Tobacco and the Sustainable Development Goals (SDGs)
The inclusion of tobacco control in the Sustainable Development Goals has been in the works for several years. It is due to various advocacy efforts of the Framework Convention Alliance and the support of NGO partners and allied missions in New York and at country level. In the early stages of the post-2015 process, support for tobacco control and the FCTC was limited. However, as time went on various synergies formed between member states, other NGOs, and the tobacco control community to achieve this goal.
FCA worked to represent the tobacco control community within the various UN entities in New York. They worked with the NGO major to include tobacco control in their recommendations for the 10th Open Working Group negotiations. There were several champions of tobacco control during the OWG negotiations, including Palau, who relentlessly emphasized the importance of the FCTC as an integral part of sustainable development. In addition, Uruguay strongly supported the inclusion of the FCTC at the World Health Assembly in 2014. Several other countries showed their unwavering support including: Jamaica, Belgium, Australia, Peru, and Costa Rica.
During the civil society hearing for the OWG negotiations, FCA had the opportunity to speak about the importance of the FCTC in the SDGs. The global tobacco control community was determined to promote the FCTC in the SDGs and to be involved in the process as well. This dedication was demonstrated by their participation in various online consultations. The FCA stressed the importance of tobacco control and the FCTC at a side event for civil society and member states, as well as on a panel at the CSW58.
The FCTC was first included in the zero draft for OWG 12 as a target under goal 17 for means of implementation. This target was at risk for being removed by a few countries who felt as though the FCTC was too specific to include. After several countries showed support for the need for the FCTC, it was maintained in the final draft of the OWG proposal. It was also moved to goal 3 (3a), as a means of implementation target under the health goal.
After several years of hard work and advocacy efforts in New York and at country level, the FCTC has been included in the Sustainable Development Goals. This seemed like a far-fetched goal at the beginning of this journey. Fortunately, the goal was attained due to collaboration, persistence, and hard work. Countries must now implement the FCTC in order to achieve comprehensive tobacco control at the national level to reduce morbidity and mortality due to tobacco use.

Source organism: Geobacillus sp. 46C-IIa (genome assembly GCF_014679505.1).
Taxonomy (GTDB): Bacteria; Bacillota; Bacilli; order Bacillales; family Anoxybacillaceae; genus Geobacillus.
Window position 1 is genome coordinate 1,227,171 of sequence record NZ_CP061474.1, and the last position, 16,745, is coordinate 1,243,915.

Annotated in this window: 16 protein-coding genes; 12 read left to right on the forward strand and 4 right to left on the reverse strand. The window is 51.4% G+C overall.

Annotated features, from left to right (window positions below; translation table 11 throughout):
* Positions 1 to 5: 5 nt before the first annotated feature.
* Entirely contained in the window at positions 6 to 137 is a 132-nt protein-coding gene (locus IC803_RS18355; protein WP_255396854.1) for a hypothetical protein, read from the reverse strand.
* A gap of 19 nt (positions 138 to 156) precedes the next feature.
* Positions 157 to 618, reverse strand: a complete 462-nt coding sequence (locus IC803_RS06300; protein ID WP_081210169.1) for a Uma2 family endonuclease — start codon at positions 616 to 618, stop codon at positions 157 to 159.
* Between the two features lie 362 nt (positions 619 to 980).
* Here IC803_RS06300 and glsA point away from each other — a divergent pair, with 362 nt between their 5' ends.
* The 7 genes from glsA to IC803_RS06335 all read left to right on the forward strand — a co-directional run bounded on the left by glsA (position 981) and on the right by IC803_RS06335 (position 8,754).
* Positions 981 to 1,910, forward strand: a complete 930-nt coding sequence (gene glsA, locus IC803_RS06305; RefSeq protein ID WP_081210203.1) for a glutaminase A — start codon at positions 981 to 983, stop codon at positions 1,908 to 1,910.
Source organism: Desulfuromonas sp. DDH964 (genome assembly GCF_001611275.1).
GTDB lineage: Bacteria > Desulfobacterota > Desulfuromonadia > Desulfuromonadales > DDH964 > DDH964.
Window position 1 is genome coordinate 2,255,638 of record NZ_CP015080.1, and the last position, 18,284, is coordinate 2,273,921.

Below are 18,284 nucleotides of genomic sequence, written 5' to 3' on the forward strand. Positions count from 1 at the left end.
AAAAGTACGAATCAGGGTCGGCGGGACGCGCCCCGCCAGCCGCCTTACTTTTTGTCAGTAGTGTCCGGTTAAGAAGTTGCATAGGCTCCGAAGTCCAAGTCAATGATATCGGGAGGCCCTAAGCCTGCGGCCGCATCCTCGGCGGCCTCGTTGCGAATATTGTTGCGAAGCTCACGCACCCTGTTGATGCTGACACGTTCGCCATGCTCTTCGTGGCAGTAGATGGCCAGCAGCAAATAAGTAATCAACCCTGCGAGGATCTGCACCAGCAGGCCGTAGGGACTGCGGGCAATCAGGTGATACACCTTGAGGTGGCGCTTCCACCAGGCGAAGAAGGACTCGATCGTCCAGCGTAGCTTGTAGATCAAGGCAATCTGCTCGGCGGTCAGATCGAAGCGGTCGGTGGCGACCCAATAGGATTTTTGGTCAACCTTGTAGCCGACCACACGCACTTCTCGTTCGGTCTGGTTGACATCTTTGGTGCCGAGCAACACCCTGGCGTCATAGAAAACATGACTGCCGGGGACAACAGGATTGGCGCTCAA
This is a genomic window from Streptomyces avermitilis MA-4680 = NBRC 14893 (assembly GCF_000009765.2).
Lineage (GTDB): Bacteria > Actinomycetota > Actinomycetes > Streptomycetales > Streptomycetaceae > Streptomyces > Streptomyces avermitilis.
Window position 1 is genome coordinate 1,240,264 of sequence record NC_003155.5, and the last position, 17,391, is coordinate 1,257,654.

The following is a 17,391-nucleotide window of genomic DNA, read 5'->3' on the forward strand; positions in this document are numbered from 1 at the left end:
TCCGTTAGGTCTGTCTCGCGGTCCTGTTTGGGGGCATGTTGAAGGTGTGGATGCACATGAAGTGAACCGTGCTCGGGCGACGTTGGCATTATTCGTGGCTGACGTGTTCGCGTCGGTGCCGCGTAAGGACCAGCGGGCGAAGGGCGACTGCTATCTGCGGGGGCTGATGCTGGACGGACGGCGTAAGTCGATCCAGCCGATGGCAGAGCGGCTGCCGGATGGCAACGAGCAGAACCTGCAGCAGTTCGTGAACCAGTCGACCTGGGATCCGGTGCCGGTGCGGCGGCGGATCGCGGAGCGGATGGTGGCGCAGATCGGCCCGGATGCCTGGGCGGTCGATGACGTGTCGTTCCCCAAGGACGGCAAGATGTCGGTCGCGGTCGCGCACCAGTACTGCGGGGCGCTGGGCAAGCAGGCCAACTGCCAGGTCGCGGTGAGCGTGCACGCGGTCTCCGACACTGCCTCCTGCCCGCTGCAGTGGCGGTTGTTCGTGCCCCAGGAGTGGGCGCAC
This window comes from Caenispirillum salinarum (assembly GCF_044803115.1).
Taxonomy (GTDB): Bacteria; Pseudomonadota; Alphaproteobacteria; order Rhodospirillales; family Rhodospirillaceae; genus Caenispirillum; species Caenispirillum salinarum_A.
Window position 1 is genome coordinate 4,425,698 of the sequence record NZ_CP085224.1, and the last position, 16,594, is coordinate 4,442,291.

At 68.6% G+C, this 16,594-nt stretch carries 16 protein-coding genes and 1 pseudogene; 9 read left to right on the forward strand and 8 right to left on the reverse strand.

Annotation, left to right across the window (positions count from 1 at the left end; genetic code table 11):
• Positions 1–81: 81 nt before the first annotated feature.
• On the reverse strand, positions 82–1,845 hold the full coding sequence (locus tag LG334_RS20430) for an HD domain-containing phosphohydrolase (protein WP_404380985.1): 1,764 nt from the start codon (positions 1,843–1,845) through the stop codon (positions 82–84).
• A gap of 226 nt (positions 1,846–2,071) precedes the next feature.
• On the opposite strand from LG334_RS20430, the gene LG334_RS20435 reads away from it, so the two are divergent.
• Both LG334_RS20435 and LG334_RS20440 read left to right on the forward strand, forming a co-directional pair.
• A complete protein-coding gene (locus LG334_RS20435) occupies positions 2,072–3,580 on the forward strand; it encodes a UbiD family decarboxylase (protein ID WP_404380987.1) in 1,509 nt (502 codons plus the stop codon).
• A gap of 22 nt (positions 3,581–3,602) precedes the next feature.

Trade and tobacco issues featured prominently at this year World Conference on Tobacco or Health (WCTOH), including a full half-day pre-conference workshop, a tri-plenary and a symposium co-sponsored by ASH. In addition, the risk of trade lawsuits came up in nearly every substantive policy discussion. This is in stark contrast to the 2012 WCTOH in Singapore, at which ASH pushed hard to have a single panel devoted to trade. ASH also worked with allies to achieve the adoption of a strong declaration on trade:
“Going forward governments treat tobacco uniquely in all trade and investment and support one another in excluding tobacco from trade and investment agreements that are under negotiation.”
ASH was also able to advance discussions with European allies over the negotiation of the Trans-Atlantic Trade and Investment Partnership (TTIP), and will be attending a meeting in Edinburgh in June to formulate strategy.
ASH recently attended the World Conference on Tobacco or Health (WCTOH) where we presented the criminal liability program on two different panels, one organized by ASH, and one that we were invited to join by the Human Rights and Tobacco Control Network. WCTOH has been held every three years since 1967, and is the preeminent gathering of researchers, advocates and government officials on the global tobacco epidemic.
We also hosted a side event, attended by tobacco control experts at the conference to discuss suggestions, concerns and assistance moving forward with the criminal liability program. 8 countries were represented at the side event, as well as several attorneys with long experience litigating against the tobacco industry.
In the closing plenary, in front of over 2,000 attendees from 100 countries, Professor Harry Lando, the chair of the scientific program committee, mentioned criminal liability as a potential path forward. This is a significant step for the program; we passed the “straight face” test and the tobacco control community views criminal liability as a viable option in the tobacco endgame.